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Timmy, turn off the PC or we'll have to visit you in prison

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Premium Member
Feb 1, 2011
I followed a trail from Pixy Misa and wound up seeing this article. It seems that 5 U.S. states have decided that they need to regulate power consumption of PCs. I'm not sure how they would enforce the law or what it spells out in regards to DIY builders. But it certainly has Dell's attention, problably other builders as well.

Does anyone from the five state's affected have any more direct input?


Premium Member
Dec 6, 2010
I wonder how this will affect miners, folders and other distributed computing projects?
And what gives someone else the right to tell anyone how long they can have their PC turned on? Oh and there goes the high power servers, they will have to move them to another state.


Nov 11, 2010
These regulations (California's, anyway) were enacted 5 years ago. Certain other states adopt (by default) the regulations that California enacted because they feel California's power regulations are good for combating Global Warming, and it saves them (the other states) the time and effort required to create the same regulations. (Why waste tax dollars re-creating the proverbial wheel?)

They scheduled certain timeframes for when different sections of the regulations took effect. They staggered implementation of these sections in order to give companies ample lead time (5 years) to update their products to comply.

Dell failed.


Premium Member
May 17, 2003
They're regulating power usage - same as telling people they have to set their thermostats higher in the summer or lower in the winter.

It's for the good of the public.

And wear your mask, too!

And you can't go to church.





Deep Pain Senior Member
Apr 16, 2001
Jayztwocents had a good video about it. I half paid attention to it.

Sounded like they were concentrating on idle power usage. Also, they are using a scoring system. The bigger the system the more power is allowed.

If it becomes an issue I will have to purchase and have items delivered to a friend in a state with brains and then have them ship to me.

Just another law created by people who have no idea.


Mar 7, 2008
I skimmed through this on another forum. It seems widely misunderstood.

It applies to high volume system manufacturers. Small builders (I think I saw 50 units mentioned) and self builders are not affected in any way.

It aims to reduce power consumption of PCs when they are idle or otherwise not in use. This includes on but not doing anything, sleep mode, and "off" modes. Even when "off" you usually still have various standby power circuits active, unless you pull the plug. It does not do anything about in-use power! So you can still run your 300W GPUs with 200W CPUs as long as you like. The power consumption is weighted, and practically speaking it was 35% idle, 65% sleep/off. So that is roughly comparable to 8 hours a day every day, or 12 hours for 5 days.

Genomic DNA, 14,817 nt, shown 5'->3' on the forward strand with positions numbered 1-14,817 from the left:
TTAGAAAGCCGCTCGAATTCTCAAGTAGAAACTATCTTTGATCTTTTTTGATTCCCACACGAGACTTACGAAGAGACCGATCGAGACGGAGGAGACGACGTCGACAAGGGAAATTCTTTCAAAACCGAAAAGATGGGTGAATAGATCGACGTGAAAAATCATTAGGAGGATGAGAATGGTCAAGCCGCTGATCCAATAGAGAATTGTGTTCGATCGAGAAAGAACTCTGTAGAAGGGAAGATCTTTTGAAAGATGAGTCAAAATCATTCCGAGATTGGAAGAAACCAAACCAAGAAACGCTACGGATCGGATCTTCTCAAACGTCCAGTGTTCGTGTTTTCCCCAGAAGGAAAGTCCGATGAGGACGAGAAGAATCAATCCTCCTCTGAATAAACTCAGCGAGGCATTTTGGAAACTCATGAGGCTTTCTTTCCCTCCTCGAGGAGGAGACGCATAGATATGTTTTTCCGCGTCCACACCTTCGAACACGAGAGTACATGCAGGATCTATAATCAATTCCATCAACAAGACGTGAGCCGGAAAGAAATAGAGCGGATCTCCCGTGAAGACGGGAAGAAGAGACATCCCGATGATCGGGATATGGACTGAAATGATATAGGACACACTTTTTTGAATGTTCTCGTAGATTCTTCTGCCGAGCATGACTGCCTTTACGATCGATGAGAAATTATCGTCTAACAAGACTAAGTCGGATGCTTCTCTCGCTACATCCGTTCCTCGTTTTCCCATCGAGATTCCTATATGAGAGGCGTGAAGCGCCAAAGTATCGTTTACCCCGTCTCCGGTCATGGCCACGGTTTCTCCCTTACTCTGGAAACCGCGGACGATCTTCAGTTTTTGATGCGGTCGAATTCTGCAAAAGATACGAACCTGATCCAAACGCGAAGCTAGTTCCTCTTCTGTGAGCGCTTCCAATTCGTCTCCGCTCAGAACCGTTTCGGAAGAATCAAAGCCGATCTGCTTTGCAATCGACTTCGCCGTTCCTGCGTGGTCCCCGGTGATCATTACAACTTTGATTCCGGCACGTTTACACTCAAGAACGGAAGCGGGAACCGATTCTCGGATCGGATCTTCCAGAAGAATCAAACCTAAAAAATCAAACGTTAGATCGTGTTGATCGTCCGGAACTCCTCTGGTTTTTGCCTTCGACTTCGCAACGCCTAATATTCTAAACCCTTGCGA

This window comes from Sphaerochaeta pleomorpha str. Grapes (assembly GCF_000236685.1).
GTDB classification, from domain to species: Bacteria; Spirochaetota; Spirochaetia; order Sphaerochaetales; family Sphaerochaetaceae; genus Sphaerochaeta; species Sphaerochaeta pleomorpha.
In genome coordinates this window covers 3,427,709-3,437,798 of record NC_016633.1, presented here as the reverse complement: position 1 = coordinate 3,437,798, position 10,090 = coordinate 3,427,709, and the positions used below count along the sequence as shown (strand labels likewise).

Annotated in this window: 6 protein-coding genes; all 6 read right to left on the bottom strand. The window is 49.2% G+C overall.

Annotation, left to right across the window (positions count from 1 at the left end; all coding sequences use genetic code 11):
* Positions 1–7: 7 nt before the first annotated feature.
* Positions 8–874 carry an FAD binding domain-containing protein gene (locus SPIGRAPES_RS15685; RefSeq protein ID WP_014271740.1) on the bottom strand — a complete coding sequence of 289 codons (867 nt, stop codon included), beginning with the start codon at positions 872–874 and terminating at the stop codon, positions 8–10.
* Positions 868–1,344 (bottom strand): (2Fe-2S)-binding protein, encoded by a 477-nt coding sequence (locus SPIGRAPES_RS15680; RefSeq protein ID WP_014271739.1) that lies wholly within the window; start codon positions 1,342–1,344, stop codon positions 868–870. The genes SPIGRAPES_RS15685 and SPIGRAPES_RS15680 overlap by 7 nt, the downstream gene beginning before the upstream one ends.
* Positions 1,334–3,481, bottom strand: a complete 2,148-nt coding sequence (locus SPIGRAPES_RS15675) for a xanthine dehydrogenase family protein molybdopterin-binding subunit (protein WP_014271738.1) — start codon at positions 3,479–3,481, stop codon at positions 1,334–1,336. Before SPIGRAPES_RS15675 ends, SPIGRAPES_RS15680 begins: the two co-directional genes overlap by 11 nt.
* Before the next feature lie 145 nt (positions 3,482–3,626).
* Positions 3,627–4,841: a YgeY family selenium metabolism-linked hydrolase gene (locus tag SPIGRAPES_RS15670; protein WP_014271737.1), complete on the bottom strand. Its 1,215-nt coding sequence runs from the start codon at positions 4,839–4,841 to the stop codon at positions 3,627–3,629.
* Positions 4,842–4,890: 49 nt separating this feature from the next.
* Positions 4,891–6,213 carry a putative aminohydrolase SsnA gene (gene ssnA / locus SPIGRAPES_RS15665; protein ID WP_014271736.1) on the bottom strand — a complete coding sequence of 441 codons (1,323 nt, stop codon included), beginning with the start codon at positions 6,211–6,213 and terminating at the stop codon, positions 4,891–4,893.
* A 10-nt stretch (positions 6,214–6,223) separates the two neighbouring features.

It recognises that more performant PCs will use more power than less performant PCs, so a high power workstation will have different limits than a thin client. This is where it gets really messy, as they give points for different classes, ports and some hardware specs. I think they had to do this, as opposed to a more sensible efficiency metric for notable components, since the latter would be impractical to enforce at a state level. It would have to be applied nationally to work.

At a practical level, this might start to kill off RGB from prebuilts, since that does not contribute to performance and will eat into the power allowance. I don't know if they can get away with it by shipping it RGB fitted but disabled. It is up to the user to enable it and burn that power. AIOs might be another victim to this.


Forums Super Moderator
Feb 20, 2001
Minimising power usage from servers/HPC systems is nothing new.

When we upgraded the University HPC clustera few years ago we went from 12 core/48 GB nodes to 40 core/192 GB nodes (plus some 80 core/3TB nodes) which boosted performance significantly and brought power usage down to around a third. Similarly, we've upgraded our GPU nodes from four 16 core/64GB/V100 nodes to only two 40 core/192GB/4xA100 nodes.

Anyone with lots of compute resource *wants* lower power usage, so I don't see a problem with setting [sensible] limits on idle power draw. Whether the limits are sensible ...


Senior Golfer
Feb 25, 2004
I actually like it...has no effect on me (PA.) but my newer washer, dryer and fridge all adhere to higher efficiency guidelines and that contributes to the fact I can afford to burn electric on PC's for science (fah).

When Federal guidelines prevent power grids from failing and get Pandemics to slow down , I am all for them...

Also most of us build our own so it has no effect on us. (Sneaks away to hide 2 1300W:sn: and 1000W PSU's)

Been wondering for a while if the DEA is going to knock on my door and ask me if I am growing weed...:D